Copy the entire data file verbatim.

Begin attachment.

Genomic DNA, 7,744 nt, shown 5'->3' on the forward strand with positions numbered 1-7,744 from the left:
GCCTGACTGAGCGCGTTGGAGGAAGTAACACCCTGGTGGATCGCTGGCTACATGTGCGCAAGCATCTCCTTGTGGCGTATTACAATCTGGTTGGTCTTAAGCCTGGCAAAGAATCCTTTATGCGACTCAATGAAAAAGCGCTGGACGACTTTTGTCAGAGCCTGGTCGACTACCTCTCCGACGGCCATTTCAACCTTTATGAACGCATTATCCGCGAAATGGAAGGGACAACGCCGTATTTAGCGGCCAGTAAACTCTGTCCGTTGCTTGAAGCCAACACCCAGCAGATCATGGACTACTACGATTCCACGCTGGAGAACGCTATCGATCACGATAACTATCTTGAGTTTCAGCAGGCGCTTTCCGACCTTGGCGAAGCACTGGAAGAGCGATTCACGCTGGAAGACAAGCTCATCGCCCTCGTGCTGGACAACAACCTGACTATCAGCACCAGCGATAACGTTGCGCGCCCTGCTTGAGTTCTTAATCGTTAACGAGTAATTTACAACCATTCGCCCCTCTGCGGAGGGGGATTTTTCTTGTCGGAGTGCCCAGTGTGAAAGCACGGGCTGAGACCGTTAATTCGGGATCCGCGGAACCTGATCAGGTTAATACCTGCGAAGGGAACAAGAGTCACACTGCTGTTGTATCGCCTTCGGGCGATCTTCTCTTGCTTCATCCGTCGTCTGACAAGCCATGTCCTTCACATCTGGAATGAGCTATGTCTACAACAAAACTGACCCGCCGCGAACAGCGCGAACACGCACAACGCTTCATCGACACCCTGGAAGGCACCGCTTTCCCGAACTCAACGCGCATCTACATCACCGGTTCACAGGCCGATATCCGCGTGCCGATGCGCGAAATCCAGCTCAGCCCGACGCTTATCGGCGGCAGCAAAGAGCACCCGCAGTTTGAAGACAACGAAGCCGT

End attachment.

Genomic DNA, 7,744 nt, shown 5'->3' on the forward strand with positions numbered 1-7,744 from the left:
GCCTGACTGAGCGCGTTGGAGGAAGTAACACCCTGGTGGATCGCTGGCTACATGTGCGCAAGCATCTCCTTGTGGCGTATTACAATCTGGTTGGTCTTAAGCCTGGCAAAGAATCCTTTATGCGACTCAATGAAAAAGCGCTGGACGACTTTTGTCAGAGCCTGGTCGACTACCTCTCCGACGGCCATTTCAACCTTTATGAACGCATTATCCGCGAAATGGAAGGGACAACGCCGTATTTAGCGGCCAGTAAACTCTGTCCGTTGCTTGAAGCCAACACCCAGCAGATCATGGACTACTACGATTCCACGCTGGAGAACGCTATCGATCACGATAACTATCTTGAGTTTCAGCAGGCGCTTTCCGACCTTGGCGAAGCACTGGAAGAGCGATTCACGCTGGAAGACAAGCTCATCGCCCTCGTGCTGGACAACAACCTGACTATCAGCACCAGCGATAACGTTGCGCGCCCTGCTTGAGTTCTTAATCGTTAACGAGTAATTTACAACCATTCGCCCCTCTGCGGAGGGGGATTTTTCTTGTCGGAGTGCCCAGTGTGAAAGCACGGGCTGAGACCGTTAATTCGGGATCCGCGGAACCTGATCAGGTTAATACCTGCGAAGGGAACAAGAGTCACACTGCTGTTGTATCGCCTTCGGGCGATCTTCTCTTGCTTCATCCGTCGTCTGACAAGCCATGTCCTTCACATCTGGAATGAGCTATGTCTACAACAAAACTGACCCGCCGCGAACAGCGCGAACACGCACAACGCTTCATCGACACCCTGGAAGGCACCGCTTTCCCGAACTCAACGCGCATCTACATCACCGGTTCACAGGCCGATATCCGCGTGCCGATGCGCGAAATCCAGCTCAGCCCGACGCTTATCGGCGGCAGCAAAGAGCACCCGCAGTTTGAAGACAACGAAGCCGT